As name implies – there’s no going back. We’re kitchen committed now. Mike… my poor guy. He’s going to need a serious break after all this.
Let’s roll the clock back to Saturday AM. My monumental task of the day is a mission of epic proportions. The entire kitchen needs to be emptied. The contents of the entire kitchen cannot be in the kitchen. Dangerous, sharp, and spillable/breakable items cannot be within the reach of our 2.9 year old. The entire house needs to be meticulously cleaned. The entire kitchen needs to be meticulously cleaned. Why? Well, here’s a portion of the big kitchen secret. It’s all being filmed.
I can’t divulge more then that at this time, but, very HGTV-like, we needed to prepare a proper “before” shot. Clean, clutter free, but still appearing as though someone really truly uses this kitchen. (Can’t clean the counters completely, can’t remove pictures from the wall or plants from the window sill.)
It took the entire day. Literally, the entire day, to do this. First, I cleaned areas not the kitchen. Bathroom, mudroom, living room. Did the dishes. Did the laundry. Made a quiche. Started marinating a pulled pork to put in the crock pot Sunday AM. (Preparing for a difficult-to-cook situation. Can you tell I’m an old pro at this??!)
Once that was accomplished, it was on to the kitchen. I started with the clutter. The stuff on the fridge, off. The pens/pencils, vitamins, and other junk on the counter, off. Then, time for the cabinets. I took a deep breath and went through them one by one, stuffing stuff wherever stuff could be stuffed. I threw out some things. I brought some other things to the basement for storage. Discovered I had at least 10 Coors Light cooler bags. (No new cooler bags this summer!) And slowly, all the cabinets were emptied.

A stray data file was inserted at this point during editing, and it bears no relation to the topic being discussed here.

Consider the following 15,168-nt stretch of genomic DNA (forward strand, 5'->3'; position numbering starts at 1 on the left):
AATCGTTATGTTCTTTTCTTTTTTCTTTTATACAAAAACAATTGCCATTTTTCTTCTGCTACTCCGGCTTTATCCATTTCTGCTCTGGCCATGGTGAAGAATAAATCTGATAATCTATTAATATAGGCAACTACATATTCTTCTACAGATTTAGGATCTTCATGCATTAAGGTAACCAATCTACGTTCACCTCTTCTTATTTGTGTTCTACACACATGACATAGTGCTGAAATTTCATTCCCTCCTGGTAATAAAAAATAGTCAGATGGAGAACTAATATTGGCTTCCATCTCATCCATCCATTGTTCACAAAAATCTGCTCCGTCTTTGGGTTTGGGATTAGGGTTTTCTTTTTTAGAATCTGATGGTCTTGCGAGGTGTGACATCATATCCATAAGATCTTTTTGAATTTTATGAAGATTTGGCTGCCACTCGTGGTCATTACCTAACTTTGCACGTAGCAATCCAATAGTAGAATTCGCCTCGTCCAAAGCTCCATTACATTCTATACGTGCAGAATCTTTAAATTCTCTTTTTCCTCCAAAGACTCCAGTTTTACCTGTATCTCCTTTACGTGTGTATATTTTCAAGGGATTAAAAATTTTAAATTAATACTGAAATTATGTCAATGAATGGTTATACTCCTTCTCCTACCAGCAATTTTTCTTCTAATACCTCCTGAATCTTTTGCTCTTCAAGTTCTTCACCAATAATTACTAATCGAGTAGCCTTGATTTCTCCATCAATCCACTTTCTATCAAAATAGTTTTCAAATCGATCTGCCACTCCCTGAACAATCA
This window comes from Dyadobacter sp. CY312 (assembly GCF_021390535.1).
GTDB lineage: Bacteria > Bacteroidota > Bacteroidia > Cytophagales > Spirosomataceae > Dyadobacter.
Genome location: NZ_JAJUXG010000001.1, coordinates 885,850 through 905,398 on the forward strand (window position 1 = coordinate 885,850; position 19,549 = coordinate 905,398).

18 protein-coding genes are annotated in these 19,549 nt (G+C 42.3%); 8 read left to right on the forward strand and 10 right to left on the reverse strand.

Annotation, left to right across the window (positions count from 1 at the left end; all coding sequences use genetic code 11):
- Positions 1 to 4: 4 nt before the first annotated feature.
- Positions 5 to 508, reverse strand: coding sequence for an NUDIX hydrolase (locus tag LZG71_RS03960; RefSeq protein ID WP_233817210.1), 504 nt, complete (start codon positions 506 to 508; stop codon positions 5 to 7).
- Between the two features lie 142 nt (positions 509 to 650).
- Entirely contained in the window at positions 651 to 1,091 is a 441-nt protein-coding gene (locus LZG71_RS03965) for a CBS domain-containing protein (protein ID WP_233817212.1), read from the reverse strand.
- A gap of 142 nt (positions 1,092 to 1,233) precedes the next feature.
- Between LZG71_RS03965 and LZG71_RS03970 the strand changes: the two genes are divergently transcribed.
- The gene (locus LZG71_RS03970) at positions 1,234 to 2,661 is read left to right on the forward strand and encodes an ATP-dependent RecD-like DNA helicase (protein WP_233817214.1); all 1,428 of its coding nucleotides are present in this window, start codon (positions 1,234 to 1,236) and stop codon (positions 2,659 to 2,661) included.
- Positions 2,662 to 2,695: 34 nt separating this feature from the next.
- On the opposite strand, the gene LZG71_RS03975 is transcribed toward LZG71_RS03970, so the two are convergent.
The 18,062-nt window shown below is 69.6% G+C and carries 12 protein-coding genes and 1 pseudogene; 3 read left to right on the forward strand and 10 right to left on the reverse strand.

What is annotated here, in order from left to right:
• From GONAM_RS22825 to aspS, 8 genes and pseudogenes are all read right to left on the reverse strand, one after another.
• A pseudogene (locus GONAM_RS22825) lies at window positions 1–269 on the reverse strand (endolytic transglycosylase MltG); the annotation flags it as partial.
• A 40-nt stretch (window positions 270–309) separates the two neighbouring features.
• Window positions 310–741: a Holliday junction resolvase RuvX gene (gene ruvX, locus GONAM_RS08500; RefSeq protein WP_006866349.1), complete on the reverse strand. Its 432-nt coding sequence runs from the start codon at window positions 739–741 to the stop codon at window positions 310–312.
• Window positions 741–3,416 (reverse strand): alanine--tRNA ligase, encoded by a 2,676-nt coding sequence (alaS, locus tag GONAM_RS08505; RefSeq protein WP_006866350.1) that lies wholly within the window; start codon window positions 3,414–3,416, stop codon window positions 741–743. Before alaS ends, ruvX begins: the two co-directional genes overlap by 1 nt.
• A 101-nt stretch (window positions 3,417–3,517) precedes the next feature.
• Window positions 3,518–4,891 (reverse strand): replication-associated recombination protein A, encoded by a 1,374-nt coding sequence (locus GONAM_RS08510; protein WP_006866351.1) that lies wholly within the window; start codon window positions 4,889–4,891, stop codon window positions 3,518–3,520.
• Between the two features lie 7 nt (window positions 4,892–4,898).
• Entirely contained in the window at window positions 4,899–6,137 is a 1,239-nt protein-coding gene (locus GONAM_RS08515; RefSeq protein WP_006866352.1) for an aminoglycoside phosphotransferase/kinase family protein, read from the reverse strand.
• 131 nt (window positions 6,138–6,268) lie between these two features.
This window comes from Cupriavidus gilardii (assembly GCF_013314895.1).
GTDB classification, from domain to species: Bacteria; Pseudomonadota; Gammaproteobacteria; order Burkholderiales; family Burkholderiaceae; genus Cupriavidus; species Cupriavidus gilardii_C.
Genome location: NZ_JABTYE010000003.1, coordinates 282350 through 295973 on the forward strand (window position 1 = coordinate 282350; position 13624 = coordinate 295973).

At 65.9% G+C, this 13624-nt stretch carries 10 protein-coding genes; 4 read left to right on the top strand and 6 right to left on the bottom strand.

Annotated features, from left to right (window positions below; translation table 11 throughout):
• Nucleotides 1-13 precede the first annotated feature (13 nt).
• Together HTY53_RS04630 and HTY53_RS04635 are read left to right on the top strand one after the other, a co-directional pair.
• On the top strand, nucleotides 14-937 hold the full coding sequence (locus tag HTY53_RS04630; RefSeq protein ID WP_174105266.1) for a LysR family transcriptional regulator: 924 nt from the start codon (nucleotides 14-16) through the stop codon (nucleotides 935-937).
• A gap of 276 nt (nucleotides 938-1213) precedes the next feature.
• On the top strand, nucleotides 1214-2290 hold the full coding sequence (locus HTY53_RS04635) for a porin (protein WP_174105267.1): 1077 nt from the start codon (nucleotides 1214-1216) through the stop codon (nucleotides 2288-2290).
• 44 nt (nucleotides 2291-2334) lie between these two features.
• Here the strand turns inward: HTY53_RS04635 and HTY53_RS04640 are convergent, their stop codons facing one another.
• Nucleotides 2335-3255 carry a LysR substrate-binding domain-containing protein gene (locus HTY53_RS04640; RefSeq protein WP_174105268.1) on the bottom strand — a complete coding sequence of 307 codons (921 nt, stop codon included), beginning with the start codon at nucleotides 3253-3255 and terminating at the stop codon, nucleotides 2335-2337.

There’s stuff on the piano. There’s stuff under the piano.There’s stuff on the wall of the mudroom where I removed Mikey’s easel and our shoes. The glasses and tupperware are in the laundry basket, in the laundry closet.
There’s stuff on top of the kegerator.
There’s stuff on the living room shelf thing – and on top of it.
There’s stuff in and on the bar.
There’s fondue pots in the hallway. I felt like some sort of super-organized hoarder. Stuff, stuff, and more stuff everywhere. And yet the house was still clean.
I discovered the original yard sale price tag from when we purchased our current cabinets. $200 for the whole set w/sink. We didn’t take the sink. Either that or we took it and threw it out.
Without much time to reminisce, I continued on. Once the kitchen had been emptied, it had to be cleaned. I was exhausted, but cleaned and tidied what I could before calling it a night… because that’s what it was at that point. Night.
Sunday morning, we were all up early. After breakfast, Mike got out the buffer (yes, an automotive buffer) and cleaned the stove and all our stainless steel. (Refrigerator, stove, and dishwasher.) And if you think cleaning your stove with a buffer is crazy… well, you should see what an awesome job it does. Just put a little glass cooktop cleaner on there and have at it. (Make sure you’ve wiped the surface free of all crumbs, etc first – else you could scratch your cooktop.) Meanwhile, I tidied up more, cleaned more, vacuumed, and swiffered.
In a groundbreaking first-time-ever event, we were finished before the film crew arrived. (Usually never finished on start time – whether it’s a party or any event.) Then, for the next hour or so we did all our “befores” and even took down a few cabinets for show. It all went surprisingly smoothly and the crew was out and on their way on time, leaving us to do the rest on our own.